The DWG registry examined in this study is based on the Spine Tango platform. As mentioned above, the reliability and usefulness of the results are inherently dependent on the quality and completeness of data being entered into the registry. RCTs undergo regular monitoring visits to ensure accurate and complete data entry, but most of the current registries fail to have mandatory comprehensive-auditing procedures. The problems identified in this registry seem therefore inherent to the majority of spine registries and probably beyond.

Of course, in order to prevent selection bias and also to account for the actual variances between centers concerning outcomes, multivariate analyses are required adjusting for covariates [4]. But multivariate analyses can only handle known covariates or bias. If these are unknown or not recorded by the registry, we have no chance to clear the registry data from these influences potentially leading to wrong or unrepresentative results. Thus, the finer granularity is enabled by the required items per patients, the more accurate and the more unlikely that the data set suffers from unknown bias. However, fine granularity is more elaborate for the centers, thus leading to incomplete data sets. Regarding Table 1, there are items that are more prone to incorrect entries than others, and it is important to control these issues and change the items themselves accordingly.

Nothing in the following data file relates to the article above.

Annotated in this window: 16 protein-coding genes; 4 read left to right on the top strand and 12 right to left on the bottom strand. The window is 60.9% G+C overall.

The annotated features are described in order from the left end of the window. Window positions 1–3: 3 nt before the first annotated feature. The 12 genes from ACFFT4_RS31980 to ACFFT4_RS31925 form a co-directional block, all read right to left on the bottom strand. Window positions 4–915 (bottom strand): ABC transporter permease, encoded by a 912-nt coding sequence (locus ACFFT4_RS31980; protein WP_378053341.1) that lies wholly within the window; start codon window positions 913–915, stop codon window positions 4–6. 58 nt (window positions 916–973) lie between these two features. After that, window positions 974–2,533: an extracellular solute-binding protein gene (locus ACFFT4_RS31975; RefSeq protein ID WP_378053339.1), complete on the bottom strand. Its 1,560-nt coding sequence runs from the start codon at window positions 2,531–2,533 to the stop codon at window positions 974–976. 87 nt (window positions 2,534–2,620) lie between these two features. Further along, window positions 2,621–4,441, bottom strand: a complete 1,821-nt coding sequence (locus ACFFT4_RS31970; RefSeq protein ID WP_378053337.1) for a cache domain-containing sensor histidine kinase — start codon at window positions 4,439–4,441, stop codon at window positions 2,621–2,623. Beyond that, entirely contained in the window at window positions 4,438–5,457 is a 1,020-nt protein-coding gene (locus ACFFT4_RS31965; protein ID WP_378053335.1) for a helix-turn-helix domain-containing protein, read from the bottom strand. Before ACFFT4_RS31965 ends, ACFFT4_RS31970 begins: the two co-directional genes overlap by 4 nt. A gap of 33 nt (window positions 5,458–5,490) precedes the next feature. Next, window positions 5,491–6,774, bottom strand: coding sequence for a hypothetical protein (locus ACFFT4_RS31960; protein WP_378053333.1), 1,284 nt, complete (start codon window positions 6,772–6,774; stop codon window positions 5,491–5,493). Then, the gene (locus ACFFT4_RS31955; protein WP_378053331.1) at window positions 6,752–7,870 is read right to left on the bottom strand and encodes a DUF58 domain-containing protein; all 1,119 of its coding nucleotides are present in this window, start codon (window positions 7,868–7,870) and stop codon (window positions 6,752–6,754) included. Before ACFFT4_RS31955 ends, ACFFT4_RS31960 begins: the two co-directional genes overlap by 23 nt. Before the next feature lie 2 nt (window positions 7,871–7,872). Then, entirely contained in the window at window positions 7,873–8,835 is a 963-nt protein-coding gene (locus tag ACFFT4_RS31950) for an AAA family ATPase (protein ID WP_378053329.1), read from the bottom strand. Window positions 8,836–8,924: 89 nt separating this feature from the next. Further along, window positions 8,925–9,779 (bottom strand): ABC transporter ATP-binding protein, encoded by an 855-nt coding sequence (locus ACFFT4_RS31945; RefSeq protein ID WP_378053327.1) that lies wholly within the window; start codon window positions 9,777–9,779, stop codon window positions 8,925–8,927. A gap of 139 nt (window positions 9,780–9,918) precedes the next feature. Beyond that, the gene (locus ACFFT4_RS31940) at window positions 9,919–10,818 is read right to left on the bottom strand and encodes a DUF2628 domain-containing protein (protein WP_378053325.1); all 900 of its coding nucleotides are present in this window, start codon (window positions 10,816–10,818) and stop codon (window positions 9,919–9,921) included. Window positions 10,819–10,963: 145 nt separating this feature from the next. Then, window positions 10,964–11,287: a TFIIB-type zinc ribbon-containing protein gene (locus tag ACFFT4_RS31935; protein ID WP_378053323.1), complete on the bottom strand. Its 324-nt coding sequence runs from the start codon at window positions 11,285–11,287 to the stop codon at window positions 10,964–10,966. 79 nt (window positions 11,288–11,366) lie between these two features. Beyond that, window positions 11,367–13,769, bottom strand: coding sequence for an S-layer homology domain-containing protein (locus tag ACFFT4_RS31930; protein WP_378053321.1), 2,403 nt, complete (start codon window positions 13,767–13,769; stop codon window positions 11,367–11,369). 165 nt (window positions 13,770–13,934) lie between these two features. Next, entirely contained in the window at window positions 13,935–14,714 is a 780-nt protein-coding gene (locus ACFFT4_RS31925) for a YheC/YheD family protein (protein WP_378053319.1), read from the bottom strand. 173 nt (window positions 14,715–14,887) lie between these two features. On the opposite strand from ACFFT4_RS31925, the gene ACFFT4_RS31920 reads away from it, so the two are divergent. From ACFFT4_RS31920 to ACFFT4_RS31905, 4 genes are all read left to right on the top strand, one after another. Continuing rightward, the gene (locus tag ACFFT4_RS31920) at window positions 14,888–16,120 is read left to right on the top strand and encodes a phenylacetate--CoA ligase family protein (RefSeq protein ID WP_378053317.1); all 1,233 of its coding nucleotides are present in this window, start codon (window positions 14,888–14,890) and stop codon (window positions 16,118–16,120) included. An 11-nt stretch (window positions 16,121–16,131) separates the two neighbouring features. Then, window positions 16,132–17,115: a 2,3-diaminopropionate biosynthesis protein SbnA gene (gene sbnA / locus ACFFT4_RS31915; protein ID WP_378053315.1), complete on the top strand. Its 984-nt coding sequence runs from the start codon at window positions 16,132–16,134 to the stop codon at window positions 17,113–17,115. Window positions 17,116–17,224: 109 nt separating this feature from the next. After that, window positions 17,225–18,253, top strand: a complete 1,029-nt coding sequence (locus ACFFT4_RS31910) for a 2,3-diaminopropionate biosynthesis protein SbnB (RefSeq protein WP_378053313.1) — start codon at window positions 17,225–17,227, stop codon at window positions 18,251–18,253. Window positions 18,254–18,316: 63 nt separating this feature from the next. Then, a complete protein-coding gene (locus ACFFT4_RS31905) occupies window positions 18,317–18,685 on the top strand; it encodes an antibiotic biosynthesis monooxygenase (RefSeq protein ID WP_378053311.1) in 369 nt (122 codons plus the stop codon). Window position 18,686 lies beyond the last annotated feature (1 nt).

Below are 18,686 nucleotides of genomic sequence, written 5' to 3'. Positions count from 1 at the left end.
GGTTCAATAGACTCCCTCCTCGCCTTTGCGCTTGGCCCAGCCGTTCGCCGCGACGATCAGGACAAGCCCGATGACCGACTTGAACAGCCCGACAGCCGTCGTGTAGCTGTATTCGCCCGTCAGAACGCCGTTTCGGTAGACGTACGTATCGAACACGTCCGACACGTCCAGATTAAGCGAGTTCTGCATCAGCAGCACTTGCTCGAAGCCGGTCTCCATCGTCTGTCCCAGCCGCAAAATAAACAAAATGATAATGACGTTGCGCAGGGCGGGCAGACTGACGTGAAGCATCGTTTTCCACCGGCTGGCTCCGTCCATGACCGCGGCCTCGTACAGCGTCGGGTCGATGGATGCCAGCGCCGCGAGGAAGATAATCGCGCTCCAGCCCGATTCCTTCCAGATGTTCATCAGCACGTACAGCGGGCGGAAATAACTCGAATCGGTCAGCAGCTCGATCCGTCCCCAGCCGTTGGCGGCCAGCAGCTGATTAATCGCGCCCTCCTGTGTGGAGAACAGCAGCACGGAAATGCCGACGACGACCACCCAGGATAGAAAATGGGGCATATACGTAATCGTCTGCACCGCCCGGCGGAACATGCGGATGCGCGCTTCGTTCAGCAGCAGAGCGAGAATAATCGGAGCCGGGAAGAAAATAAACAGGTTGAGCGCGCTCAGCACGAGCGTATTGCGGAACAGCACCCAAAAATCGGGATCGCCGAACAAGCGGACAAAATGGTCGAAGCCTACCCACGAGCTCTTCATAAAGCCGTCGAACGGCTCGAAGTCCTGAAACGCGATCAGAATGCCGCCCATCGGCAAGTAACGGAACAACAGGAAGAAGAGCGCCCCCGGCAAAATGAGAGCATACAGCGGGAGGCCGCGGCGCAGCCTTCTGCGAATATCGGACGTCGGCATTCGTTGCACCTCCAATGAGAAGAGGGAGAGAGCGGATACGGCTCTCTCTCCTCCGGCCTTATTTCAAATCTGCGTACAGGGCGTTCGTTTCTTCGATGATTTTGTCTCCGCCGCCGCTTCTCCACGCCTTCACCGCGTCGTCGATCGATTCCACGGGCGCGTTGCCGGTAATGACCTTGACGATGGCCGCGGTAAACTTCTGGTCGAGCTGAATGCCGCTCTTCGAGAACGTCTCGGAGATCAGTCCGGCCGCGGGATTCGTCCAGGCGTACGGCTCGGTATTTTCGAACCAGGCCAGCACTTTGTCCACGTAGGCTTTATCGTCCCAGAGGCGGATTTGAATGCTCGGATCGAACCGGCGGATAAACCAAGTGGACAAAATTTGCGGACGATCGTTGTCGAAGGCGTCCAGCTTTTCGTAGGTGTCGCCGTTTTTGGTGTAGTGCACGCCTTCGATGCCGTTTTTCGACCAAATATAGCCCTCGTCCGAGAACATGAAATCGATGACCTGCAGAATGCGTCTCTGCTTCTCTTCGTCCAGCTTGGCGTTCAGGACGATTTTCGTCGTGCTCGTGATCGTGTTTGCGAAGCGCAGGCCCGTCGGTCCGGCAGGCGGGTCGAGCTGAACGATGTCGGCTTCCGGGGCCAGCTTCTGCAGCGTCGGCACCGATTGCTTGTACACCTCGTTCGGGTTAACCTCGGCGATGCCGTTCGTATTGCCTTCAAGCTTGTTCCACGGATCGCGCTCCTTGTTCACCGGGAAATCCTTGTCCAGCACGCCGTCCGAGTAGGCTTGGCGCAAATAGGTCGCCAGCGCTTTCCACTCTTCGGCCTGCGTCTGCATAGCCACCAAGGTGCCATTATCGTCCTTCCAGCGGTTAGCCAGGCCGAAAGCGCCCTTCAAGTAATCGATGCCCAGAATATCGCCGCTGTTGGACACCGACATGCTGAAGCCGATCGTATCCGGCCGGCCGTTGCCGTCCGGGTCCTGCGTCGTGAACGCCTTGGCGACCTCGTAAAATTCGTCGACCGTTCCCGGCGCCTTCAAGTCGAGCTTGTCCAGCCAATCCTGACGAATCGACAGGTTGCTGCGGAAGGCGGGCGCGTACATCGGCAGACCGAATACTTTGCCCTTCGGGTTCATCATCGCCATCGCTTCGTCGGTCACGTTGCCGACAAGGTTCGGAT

It is important to say that the large variance between centers (Fig. 4) also points out that we need to differentiate between inherent problems of a registry itself causing low data accuracy and completeness and culture in the participating centers themselves.

Likewise, a large amount of missing data will also limit the value of the registry data. Thus, direct and real-time internal monitoring of data quality and integrity is crucial when designing and planning a registry. Moreover, without an active external monitoring or auditing process, the danger of selective reporting/entry is obvious. Particularly, the reported rate of complications seems extremely low in our study (Table 1). Bias can occur by factors such as omitting whole groups of high-risk patients or liberal interpretation of what constitutes as a complication. Both factors are known to occur if no rigorous guidelines for reporting are established and ultimately controlled. To our knowledge, this is not the case for any European spine registry at least.